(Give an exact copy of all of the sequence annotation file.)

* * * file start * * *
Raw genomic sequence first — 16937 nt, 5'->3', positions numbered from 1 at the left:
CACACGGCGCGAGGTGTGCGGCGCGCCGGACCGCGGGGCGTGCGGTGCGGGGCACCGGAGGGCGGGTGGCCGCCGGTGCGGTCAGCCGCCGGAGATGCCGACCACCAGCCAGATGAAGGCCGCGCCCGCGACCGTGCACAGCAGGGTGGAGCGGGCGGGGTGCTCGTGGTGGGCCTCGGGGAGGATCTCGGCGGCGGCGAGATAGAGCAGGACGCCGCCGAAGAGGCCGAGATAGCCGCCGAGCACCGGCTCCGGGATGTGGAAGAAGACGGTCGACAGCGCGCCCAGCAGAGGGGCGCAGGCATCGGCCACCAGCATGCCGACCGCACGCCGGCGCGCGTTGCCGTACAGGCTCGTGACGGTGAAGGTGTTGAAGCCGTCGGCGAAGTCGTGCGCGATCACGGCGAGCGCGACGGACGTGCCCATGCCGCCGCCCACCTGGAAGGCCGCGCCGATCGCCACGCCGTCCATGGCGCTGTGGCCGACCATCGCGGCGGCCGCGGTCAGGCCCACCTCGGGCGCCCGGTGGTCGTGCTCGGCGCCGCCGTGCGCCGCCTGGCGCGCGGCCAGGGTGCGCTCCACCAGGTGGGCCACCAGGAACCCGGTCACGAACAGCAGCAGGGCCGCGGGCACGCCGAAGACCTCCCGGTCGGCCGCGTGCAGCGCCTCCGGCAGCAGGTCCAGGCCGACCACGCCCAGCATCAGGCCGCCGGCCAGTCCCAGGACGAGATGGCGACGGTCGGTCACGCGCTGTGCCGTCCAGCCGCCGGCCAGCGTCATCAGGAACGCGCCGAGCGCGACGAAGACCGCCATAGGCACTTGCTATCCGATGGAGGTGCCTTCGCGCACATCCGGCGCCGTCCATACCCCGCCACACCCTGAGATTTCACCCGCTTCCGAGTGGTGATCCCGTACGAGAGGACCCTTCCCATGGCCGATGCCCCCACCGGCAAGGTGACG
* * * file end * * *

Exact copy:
Raw genomic sequence first — 16937 nt, 5'->3', positions numbered from 1 at the left:
CACACGGCGCGAGGTGTGCGGCGCGCCGGACCGCGGGGCGTGCGGTGCGGGGCACCGGAGGGCGGGTGGCCGCCGGTGCGGTCAGCCGCCGGAGATGCCGACCACCAGCCAGATGAAGGCCGCGCCCGCGACCGTGCACAGCAGGGTGGAGCGGGCGGGGTGCTCGTGGTGGGCCTCGGGGAGGATCTCGGCGGCGGCGAGATAGAGCAGGACGCCGCCGAAGAGGCCGAGATAGCCGCCGAGCACCGGCTCCGGGATGTGGAAGAAGACGGTCGACAGCGCGCCCAGCAGAGGGGCGCAGGCATCGGCCACCAGCATGCCGACCGCACGCCGGCGCGCGTTGCCGTACAGGCTCGTGACGGTGAAGGTGTTGAAGCCGTCGGCGAAGTCGTGCGCGATCACGGCGAGCGCGACGGACGTGCCCATGCCGCCGCCCACCTGGAAGGCCGCGCCGATCGCCACGCCGTCCATGGCGCTGTGGCCGACCATCGCGGCGGCCGCGGTCAGGCCCACCTCGGGCGCCCGGTGGTCGTGCTCGGCGCCGCCGTGCGCCGCCTGGCGCGCGGCCAGGGTGCGCTCCACCAGGTGGGCCACCAGGAACCCGGTCACGAACAGCAGCAGGGCCGCGGGCACGCCGAAGACCTCCCGGTCGGCCGCGTGCAGCGCCTCCGGCAGCAGGTCCAGGCCGACCACGCCCAGCATCAGGCCGCCGGCCAGTCCCAGGACGAGATGGCGACGGTCGGTCACGCGCTGTGCCGTCCAGCCGCCGGCCAGCGTCATCAGGAACGCGCCGAGCGCGACGAAGACCGCCATAGGCACTTGCTATCCGATGGAGGTGCCTTCGCGCACATCCGGCGCCGTCCATACCCCGCCACACCCTGAGATTTCACCCGCTTCCGAGTGGTGATCCCGTACGAGAGGACCCTTCCCATGGCCGATGCCCCCACCGGCAAGGTGACG